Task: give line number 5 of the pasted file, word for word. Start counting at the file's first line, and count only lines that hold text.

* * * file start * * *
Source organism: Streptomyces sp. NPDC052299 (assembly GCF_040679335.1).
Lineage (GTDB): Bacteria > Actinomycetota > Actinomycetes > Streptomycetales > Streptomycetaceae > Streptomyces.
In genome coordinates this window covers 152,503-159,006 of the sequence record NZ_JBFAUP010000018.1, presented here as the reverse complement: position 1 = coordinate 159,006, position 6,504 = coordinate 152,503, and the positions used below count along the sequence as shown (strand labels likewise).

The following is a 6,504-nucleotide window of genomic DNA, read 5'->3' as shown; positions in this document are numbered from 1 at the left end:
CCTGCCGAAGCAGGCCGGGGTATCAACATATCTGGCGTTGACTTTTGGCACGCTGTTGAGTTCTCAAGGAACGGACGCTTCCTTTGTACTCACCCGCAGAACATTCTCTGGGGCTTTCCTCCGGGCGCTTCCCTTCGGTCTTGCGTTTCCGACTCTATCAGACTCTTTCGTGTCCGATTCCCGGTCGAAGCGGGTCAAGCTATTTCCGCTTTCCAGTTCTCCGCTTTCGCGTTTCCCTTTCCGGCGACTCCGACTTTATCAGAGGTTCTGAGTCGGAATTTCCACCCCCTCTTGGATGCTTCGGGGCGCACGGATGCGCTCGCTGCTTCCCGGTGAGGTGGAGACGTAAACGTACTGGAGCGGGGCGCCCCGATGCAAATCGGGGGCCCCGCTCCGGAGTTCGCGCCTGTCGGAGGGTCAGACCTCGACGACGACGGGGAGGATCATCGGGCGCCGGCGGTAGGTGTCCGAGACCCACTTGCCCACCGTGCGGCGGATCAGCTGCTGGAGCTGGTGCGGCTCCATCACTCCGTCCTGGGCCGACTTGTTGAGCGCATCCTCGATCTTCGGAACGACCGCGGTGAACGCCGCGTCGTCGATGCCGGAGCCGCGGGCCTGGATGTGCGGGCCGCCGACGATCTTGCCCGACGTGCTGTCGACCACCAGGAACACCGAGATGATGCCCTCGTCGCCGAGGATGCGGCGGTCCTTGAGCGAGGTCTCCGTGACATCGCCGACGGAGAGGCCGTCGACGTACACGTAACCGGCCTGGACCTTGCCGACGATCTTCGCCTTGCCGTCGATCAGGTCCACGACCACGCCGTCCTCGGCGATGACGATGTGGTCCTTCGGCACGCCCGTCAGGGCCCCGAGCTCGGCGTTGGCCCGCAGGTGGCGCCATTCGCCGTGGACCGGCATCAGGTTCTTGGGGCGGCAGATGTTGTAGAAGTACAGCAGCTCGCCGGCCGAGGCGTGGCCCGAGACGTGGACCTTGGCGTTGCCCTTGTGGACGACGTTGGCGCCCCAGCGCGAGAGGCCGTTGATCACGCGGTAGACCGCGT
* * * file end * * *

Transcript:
CCTGCCGAAGCAGGCCGGGGTATCAACATATCTGGCGTTGACTTTTGGCACGCTGTTGAGTTCTCAAGGAACGGACGCTTCCTTTGTACTCACCCGCAGAACATTCTCTGGGGCTTTCCTCCGGGCGCTTCCCTTCGGTCTTGCGTTTCCGACTCTATCAGACTCTTTCGTGTCCGATTCCCGGTCGAAGCGGGTCAAGCTATTTCCGCTTTCCAGTTCTCCGCTTTCGCGTTTCCCTTTCCGGCGACTCCGACTTTATCAGAGGTTCTGAGTCGGAATTTCCACCCCCTCTTGGATGCTTCGGGGCGCACGGATGCGCTCGCTGCTTCCCGGTGAGGTGGAGACGTAAACGTACTGGAGCGGGGCGCCCCGATGCAAATCGGGGGCCCCGCTCCGGAGTTCGCGCCTGTCGGAGGGTCAGACCTCGACGACGACGGGGAGGATCATCGGGCGCCGGCGGTAGGTGTCCGAGACCCACTTGCCCACCGTGCGGCGGATCAGCTGCTGGAGCTGGTGCGGCTCCATCACTCCGTCCTGGGCCGACTTGTTGAGCGCATCCTCGATCTTCGGAACGACCGCGGTGAACGCCGCGTCGTCGATGCCGGAGCCGCGGGCCTGGATGTGCGGGCCGCCGACGATCTTGCCCGACGTGCTGTCGACCACCAGGAACACCGAGATGATGCCCTCGTCGCCGAGGATGCGGCGGTCCTTGAGCGAGGTCTCCGTGACATCGCCGACGGAGAGGCCGTCGACGTACACGTAACCGGCCTGGACCTTGCCGACGATCTTCGCCTTGCCGTCGATCAGGTCCACGACCACGCCGTCCTCGGCGATGACGATGTGGTCCTTCGGCACGCCCGTCAGGGCCCCGAGCTCGGCGTTGGCCCGCAGGTGGCGCCATTCGCCGTGGACCGGCATCAGGTTCTTGGGGCGGCAGATGTTGTAGAAGTACAGCAGCTCGCCGGCCGAGGCGTGGCCCGAGACGTGGACCTTGGCGTTGCCCTTGTGGACGACGTTGGCGCCCCAGCGCGAGAGGCCGTTGATCACGCGGTAGACCGCGT